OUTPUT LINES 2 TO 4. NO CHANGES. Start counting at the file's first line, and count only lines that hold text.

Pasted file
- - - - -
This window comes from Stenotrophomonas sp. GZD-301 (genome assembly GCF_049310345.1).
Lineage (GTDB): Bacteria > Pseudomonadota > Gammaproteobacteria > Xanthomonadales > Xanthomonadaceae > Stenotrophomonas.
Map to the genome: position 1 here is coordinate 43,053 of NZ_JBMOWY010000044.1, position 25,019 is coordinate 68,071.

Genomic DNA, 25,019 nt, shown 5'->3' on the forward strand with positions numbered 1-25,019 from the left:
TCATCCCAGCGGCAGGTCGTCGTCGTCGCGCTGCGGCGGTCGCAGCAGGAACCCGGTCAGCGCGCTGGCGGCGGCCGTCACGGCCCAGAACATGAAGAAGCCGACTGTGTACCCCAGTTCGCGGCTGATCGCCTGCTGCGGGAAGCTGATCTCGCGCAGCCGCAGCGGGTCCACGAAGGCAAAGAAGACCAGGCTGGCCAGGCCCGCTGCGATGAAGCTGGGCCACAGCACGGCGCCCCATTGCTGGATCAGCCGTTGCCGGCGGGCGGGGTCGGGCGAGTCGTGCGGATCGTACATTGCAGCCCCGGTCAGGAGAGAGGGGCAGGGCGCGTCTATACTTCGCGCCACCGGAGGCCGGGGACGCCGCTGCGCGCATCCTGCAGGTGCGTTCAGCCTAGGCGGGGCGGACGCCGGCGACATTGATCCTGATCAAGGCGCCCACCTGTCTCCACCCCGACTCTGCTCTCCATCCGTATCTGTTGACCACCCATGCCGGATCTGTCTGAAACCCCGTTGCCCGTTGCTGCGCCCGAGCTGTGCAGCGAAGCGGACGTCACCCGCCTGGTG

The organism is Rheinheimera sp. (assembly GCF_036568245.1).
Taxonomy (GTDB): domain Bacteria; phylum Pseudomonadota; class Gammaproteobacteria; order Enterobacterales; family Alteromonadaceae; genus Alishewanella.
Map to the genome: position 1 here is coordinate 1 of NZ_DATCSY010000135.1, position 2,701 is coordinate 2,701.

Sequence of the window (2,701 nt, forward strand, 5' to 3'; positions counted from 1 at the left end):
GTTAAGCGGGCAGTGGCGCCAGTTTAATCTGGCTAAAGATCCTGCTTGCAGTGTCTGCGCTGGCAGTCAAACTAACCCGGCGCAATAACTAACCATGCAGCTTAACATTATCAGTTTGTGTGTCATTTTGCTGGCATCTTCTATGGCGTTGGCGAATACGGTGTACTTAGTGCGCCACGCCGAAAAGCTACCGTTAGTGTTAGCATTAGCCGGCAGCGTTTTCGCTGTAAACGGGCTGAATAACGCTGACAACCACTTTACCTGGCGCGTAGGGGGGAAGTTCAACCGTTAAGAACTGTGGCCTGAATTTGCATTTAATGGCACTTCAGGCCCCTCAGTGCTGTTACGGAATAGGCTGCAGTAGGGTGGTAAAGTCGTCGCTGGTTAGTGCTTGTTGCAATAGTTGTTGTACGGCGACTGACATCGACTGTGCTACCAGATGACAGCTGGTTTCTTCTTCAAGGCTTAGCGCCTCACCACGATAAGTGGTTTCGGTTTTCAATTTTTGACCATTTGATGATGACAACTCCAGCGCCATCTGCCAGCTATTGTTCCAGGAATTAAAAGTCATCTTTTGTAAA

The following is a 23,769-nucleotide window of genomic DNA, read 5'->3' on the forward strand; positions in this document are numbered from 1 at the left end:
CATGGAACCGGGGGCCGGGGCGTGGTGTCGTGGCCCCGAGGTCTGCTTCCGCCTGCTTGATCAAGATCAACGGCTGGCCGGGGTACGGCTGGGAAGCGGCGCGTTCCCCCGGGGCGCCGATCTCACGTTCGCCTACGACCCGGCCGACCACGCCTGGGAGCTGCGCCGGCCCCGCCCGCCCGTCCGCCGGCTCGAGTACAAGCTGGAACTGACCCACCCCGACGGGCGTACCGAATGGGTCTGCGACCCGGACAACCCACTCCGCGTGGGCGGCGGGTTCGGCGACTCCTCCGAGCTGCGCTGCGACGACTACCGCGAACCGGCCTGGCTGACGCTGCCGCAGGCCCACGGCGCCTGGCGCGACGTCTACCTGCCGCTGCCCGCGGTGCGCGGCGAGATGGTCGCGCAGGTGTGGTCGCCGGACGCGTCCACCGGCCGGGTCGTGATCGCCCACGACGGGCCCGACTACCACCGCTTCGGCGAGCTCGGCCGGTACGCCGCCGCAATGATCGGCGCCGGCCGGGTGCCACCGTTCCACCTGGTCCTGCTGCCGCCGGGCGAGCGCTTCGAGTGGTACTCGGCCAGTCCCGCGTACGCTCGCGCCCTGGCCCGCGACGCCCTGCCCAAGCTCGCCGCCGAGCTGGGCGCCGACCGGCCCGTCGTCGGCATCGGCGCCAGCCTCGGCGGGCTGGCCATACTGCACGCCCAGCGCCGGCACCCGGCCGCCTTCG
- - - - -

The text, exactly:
Lineage (GTDB): Bacteria > Pseudomonadota > Gammaproteobacteria > Xanthomonadales > Xanthomonadaceae > Stenotrophomonas.
Map to the genome: position 1 here is coordinate 43,053 of NZ_JBMOWY010000044.1, position 25,019 is coordinate 68,071.

Genomic DNA, 25,019 nt, shown 5'->3' on the forward strand with positions numbered 1-25,019 from the left: